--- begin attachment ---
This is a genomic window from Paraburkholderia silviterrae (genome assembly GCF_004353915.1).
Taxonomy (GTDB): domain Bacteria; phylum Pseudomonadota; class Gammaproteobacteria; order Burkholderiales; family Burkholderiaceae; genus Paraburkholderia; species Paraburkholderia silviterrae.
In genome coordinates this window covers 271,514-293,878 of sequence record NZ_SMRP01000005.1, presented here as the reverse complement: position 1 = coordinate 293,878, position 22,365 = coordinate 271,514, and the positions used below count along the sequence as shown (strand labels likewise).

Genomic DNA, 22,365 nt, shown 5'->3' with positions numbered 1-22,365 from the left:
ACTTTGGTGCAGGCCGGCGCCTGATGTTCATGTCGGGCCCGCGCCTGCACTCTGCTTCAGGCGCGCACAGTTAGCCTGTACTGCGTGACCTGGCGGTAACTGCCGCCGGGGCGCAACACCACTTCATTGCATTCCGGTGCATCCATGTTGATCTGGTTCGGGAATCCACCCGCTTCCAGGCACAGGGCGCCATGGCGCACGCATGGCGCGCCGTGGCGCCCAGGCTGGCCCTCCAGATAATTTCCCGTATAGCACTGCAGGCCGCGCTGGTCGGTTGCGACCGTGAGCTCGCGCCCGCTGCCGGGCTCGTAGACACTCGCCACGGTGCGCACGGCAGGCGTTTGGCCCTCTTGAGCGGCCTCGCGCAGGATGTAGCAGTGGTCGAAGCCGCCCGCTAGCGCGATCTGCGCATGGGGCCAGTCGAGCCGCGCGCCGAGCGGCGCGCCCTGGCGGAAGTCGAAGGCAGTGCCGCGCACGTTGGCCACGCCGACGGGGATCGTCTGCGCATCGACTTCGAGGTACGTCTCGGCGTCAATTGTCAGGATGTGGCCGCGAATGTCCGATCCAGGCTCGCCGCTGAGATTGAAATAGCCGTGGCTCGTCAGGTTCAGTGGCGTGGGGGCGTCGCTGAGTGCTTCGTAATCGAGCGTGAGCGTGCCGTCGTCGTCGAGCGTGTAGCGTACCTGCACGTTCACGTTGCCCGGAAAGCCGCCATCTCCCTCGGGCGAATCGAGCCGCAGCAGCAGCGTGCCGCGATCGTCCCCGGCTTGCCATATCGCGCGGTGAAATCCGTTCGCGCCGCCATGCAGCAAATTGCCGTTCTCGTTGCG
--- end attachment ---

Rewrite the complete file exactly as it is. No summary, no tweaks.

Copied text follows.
This is a genomic window from Paraburkholderia silviterrae (genome assembly GCF_004353915.1).
Taxonomy (GTDB): domain Bacteria; phylum Pseudomonadota; class Gammaproteobacteria; order Burkholderiales; family Burkholderiaceae; genus Paraburkholderia; species Paraburkholderia silviterrae.
In genome coordinates this window covers 271,514-293,878 of sequence record NZ_SMRP01000005.1, presented here as the reverse complement: position 1 = coordinate 293,878, position 22,365 = coordinate 271,514, and the positions used below count along the sequence as shown (strand labels likewise).

Genomic DNA, 22,365 nt, shown 5'->3' with positions numbered 1-22,365 from the left:
ACTTTGGTGCAGGCCGGCGCCTGATGTTCATGTCGGGCCCGCGCCTGCACTCTGCTTCAGGCGCGCACAGTTAGCCTGTACTGCGTGACCTGGCGGTAACTGCCGCCGGGGCGCAACACCACTTCATTGCATTCCGGTGCATCCATGTTGATCTGGTTCGGGAATCCACCCGCTTCCAGGCACAGGGCGCCATGGCGCACGCATGGCGCGCCGTGGCGCCCAGGCTGGCCCTCCAGATAATTTCCCGTATAGCACTGCAGGCCGCGCTGGTCGGTTGCGACCGTGAGCTCGCGCCCGCTGCCGGGCTCGTAGACACTCGCCACGGTGCGCACGGCAGGCGTTTGGCCCTCTTGAGCGGCCTCGCGCAGGATGTAGCAGTGGTCGAAGCCGCCCGCTAGCGCGATCTGCGCATGGGGCCAGTCGAGCCGCGCGCCGAGCGGCGCGCCCTGGCGGAAGTCGAAGGCAGTGCCGCGCACGTTGGCCACGCCGACGGGGATCGTCTGCGCATCGACTTCGAGGTACGTCTCGGCGTCAATTGTCAGGATGTGGCCGCGAATGTCCGATCCAGGCTCGCCGCTGAGATTGAAATAGCCGTGGCTCGTCAGGTTCAGTGGCGTGGGGGCGTCGCTGAGTGCTTCGTAATCGAGCGTGAGCGTGCCGTCGTCGTCGAGCGTGTAGCGTACCTGCACGTTCACGTTGCCCGGAAAGCCGCCATCTCCCTCGGGCGAATCGAGCCGCAGCAGCAGCGTGCCGCGATCGTCCCCGGCTTGCCATATCGCGCGGTGAAATCCGTTCGCGCCGCCATGCAGCAAATTGCCGTTCTCGTTGCG